- Giant Eagle will resume sending a printed weekly circular to consumers in the Cleveland area starting this week, the supermarket chain announced in a Monday press release.
- The circular will feature a revised, two-page format that spotlights key promotions and will include a QR code to direct shoppers to hundreds of additional sale-priced items displayed on the grocer’s website.
- The shift comes as consumer interest in buying groceries digitally has slowed following the e-commerce surge sparked by the pandemic.
The announcement that Giant Eagle is adopting what is essentially a hybrid approach to notifying Cleveland customers of promotions comes several months after the supermarket chain reportedly stopped sending printing circulars to customers in the Midwestern city.
Giant Eagle did not provide specifics about why it elected to again send a paper version of its weekly flyer to shoppers in Cleveland.
“We are committed to putting our customers at the center of everything we do to ensure we provide what is most important to them, and what they want most right now is high-quality products at a good price,” Brian Ferrier, senior vice president of merchandising for Giant Eagle, said in a statement.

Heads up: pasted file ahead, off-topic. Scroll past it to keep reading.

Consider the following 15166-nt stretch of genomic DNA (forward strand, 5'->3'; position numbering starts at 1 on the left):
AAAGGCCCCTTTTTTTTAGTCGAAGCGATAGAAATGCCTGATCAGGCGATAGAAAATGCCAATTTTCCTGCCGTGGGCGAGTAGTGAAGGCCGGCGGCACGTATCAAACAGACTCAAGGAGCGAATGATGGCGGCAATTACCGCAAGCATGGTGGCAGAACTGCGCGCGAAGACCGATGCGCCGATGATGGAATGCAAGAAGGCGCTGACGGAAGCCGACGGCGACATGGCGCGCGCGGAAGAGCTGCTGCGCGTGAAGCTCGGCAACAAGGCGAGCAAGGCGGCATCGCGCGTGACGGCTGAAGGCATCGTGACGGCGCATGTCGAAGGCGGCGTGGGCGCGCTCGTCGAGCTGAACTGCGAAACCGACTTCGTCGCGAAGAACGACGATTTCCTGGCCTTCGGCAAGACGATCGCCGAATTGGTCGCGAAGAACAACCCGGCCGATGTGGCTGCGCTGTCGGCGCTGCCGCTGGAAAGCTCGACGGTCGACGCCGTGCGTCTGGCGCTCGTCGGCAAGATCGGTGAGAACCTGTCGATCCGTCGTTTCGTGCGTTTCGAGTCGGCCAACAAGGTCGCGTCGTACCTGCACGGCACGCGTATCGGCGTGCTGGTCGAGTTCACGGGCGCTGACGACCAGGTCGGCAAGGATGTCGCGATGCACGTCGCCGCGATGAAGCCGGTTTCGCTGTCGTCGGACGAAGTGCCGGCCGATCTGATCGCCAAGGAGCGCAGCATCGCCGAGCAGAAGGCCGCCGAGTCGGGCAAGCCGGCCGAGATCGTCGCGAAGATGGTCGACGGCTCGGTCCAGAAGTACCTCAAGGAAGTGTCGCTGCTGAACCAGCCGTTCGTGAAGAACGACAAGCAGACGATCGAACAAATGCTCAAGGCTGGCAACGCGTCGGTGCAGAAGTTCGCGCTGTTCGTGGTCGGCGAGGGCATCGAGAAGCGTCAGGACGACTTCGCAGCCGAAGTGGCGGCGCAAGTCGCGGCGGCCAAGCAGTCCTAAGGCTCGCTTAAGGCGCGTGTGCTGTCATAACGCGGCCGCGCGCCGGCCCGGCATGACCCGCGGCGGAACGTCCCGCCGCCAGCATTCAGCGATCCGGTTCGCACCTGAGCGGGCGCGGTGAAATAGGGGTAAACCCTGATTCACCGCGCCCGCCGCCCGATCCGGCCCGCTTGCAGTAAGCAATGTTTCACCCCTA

The grocer also did not indicate if its decision would affect other markets where it operates, but local media reports in Pittsburgh, where Giant Eagle is based, said the chain plans to start distributing printed circulars to homes in that region in May. The retailer ceased sending paper circulars to households in Pittsburgh in March, according to a report by WTAE.
In that city, Giant Eagle is facing stiffer competition: Walmart recently surpassed Giant Eagle as the top grocer in Pittsburgh as measured by market share, the Pittsburgh Post-Gazette reported this month.
Data indicates that shoppers have been showing declining interest in purchasing groceries online as they continue to deal with inflation, suggesting printed circulars could resonate with shoppers looking to connect with supermarkets without having to head online. Consumer rights advocates have urged retailers to find ways other than digital channels to deliver promotions to the millions of people who do not have internet access or are not comfortable using online tools.
Giant Eagle’s move back to printed circulars follows its appointment of a new CEO last month, when the retailer summarily ousted its longtime leader, Laura Shapira Karet, without saying why it had decided to part ways with the executive.